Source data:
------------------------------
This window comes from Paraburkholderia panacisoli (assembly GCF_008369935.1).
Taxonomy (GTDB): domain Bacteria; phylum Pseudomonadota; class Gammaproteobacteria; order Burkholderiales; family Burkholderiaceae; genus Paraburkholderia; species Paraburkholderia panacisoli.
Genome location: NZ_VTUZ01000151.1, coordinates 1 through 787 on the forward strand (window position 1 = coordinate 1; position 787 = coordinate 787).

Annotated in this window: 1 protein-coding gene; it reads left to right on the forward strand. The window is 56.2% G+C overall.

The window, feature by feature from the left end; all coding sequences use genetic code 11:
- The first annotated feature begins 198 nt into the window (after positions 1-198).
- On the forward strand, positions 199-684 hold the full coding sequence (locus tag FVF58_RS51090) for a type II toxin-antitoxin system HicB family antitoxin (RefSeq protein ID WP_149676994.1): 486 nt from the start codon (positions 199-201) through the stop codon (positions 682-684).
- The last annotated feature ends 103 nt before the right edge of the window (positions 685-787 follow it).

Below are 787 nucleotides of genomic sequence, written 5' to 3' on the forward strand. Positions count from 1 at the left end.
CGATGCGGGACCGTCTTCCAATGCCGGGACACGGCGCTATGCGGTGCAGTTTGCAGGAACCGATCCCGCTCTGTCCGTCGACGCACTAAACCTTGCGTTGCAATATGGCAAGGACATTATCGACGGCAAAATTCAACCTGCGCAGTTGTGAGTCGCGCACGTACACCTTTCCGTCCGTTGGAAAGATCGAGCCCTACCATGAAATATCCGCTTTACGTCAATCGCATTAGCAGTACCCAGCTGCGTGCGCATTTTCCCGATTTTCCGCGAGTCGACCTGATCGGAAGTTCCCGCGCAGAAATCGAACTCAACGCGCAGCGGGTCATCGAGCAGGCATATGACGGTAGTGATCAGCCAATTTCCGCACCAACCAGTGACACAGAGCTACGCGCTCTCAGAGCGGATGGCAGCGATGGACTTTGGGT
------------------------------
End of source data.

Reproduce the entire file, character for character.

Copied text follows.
This window comes from Paraburkholderia panacisoli (assembly GCF_008369935.1).
Taxonomy (GTDB): domain Bacteria; phylum Pseudomonadota; class Gammaproteobacteria; order Burkholderiales; family Burkholderiaceae; genus Paraburkholderia; species Paraburkholderia panacisoli.
Genome location: NZ_VTUZ01000151.1, coordinates 1 through 787 on the forward strand (window position 1 = coordinate 1; position 787 = coordinate 787).

Annotated in this window: 1 protein-coding gene; it reads left to right on the forward strand. The window is 56.2% G+C overall.

The window, feature by feature from the left end; all coding sequences use genetic code 11:
- The first annotated feature begins 198 nt into the window (after positions 1-198).
- On the forward strand, positions 199-684 hold the full coding sequence (locus tag FVF58_RS51090) for a type II toxin-antitoxin system HicB family antitoxin (RefSeq protein ID WP_149676994.1): 486 nt from the start codon (positions 199-201) through the stop codon (positions 682-684).
- The last annotated feature ends 103 nt before the right edge of the window (positions 685-787 follow it).

Below are 787 nucleotides of genomic sequence, written 5' to 3' on the forward strand. Positions count from 1 at the left end.
CGATGCGGGACCGTCTTCCAATGCCGGGACACGGCGCTATGCGGTGCAGTTTGCAGGAACCGATCCCGCTCTGTCCGTCGACGCACTAAACCTTGCGTTGCAATATGGCAAGGACATTATCGACGGCAAAATTCAACCTGCGCAGTTGTGAGTCGCGCACGTACACCTTTCCGTCCGTTGGAAAGATCGAGCCCTACCATGAAATATCCGCTTTACGTCAATCGCATTAGCAGTACCCAGCTGCGTGCGCATTTTCCCGATTTTCCGCGAGTCGACCTGATCGGAAGTTCCCGCGCAGAAATCGAACTCAACGCGCAGCGGGTCATCGAGCAGGCATATGACGGTAGTGATCAGCCAATTTCCGCACCAACCAGTGACACAGAGCTACGCGCTCTCAGAGCGGATGGCAGCGATGGACTTTGGGT